Wind Brings Carbon-Free Economic Boom To NW Iowa

The shale oil boom has made North Dakota’s economy the hottest in the country. But just a couple of states away, there’s another energy boom unfolding. It’s not quite on the same scale, but then again, it’s not resulting in massive amounts of carbon being unlocked from the earth and poured into the atmosphere. So there’s that.

We’re talking about wind power – and, soon to follow, the transmission lines necessary to move that power to where it’s needed. It’s all changing the economic landscape in northwest Iowa.

iowa wind power

Like the Vienna wind farm in central Iowa, shown above, the Highland wind farm in O’Brien County will use 2.3-MW Siemens turbines. (image view MidAmerican Energy Holdings Company)

As part of MidAmerican Energy’s massive Iowa wind expansion, O’Brien County is getting the 500-megawatt Highland wind farm, which will use 218 2.3-megawatt Siemens wind turbines (made in the southwestern Iowa town of Fort Madison, by the way).

New transmission infrastructure is also in the works by MidAmerican in O’Brien County, and then there’s the Rock Island Clean Line, a planned high voltage direct-current powerline that would start in the county and travel across the state as well as Illinois, sending power to Chicago and beyond.

What’s this mean for the county? “It’s an economic boom for the county the likes of which we’ve never seen before,” Rodd Holtkamp, a local banker and member of the county economic development board, told the Quad City Times. “It should eventually put more people in our grocery stores, more people in our churches, more people in our schools.”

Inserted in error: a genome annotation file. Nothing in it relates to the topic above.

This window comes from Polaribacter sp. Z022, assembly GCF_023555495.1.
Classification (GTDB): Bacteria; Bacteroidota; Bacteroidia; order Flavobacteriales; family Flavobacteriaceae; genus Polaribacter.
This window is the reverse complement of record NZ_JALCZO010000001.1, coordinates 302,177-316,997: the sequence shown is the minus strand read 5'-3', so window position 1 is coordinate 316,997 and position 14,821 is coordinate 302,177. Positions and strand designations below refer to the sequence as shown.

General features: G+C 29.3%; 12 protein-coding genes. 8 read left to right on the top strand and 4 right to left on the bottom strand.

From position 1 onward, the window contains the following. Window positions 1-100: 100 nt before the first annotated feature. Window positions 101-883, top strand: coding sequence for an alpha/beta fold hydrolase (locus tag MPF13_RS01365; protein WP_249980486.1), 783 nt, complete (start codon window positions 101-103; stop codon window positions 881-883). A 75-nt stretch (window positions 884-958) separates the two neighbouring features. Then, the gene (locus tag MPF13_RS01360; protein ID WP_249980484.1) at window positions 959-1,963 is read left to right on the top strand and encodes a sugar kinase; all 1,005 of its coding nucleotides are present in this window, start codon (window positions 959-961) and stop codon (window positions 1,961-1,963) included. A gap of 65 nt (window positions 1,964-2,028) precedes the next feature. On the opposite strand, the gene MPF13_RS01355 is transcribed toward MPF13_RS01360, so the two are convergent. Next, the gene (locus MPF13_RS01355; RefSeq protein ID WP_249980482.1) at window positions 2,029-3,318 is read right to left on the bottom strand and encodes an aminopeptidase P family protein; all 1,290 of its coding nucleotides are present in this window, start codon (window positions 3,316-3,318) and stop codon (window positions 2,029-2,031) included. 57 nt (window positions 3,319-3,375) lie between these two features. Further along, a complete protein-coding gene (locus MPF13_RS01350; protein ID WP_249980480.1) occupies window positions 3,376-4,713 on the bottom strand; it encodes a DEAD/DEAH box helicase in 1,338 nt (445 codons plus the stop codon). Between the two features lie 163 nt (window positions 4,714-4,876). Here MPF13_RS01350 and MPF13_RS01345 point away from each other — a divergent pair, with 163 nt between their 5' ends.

The wind farm is the only project that’s actually begun, but the economic impact is already being felt, according to the Times. Hotels are filling up and “local residents are renting rooms in their homes to out-of-town workers.” Workers, the paper said, “are expected to spend money on everything from lodging and meals to fuel and clothing, giving local merchants a healthy boost in sales.”

As you might imagine, there is some opposition to the wind development, but for farmers accustomed to selling products to far-off markets, wind is just another export good they can take advantage of.

A pretty lucrative one, too, paying off beyond when the infrastructure work is completed. One farm who’s getting two turbines on his land said he’ll be paid $9,000 per turbine – annually. And as for the Rock Island Clean Line, “For two poles and a half-mile-long, 145-foot-wide right of way, an owner would collect a one-time payment of about $100,000.”

Pete Danko is a writer and editor based in Portland, Oregon. His work has appeared in Breaking Energy, National Geographic's Energy Blog, The New York Times, San Francisco Chronicle and elsewhere.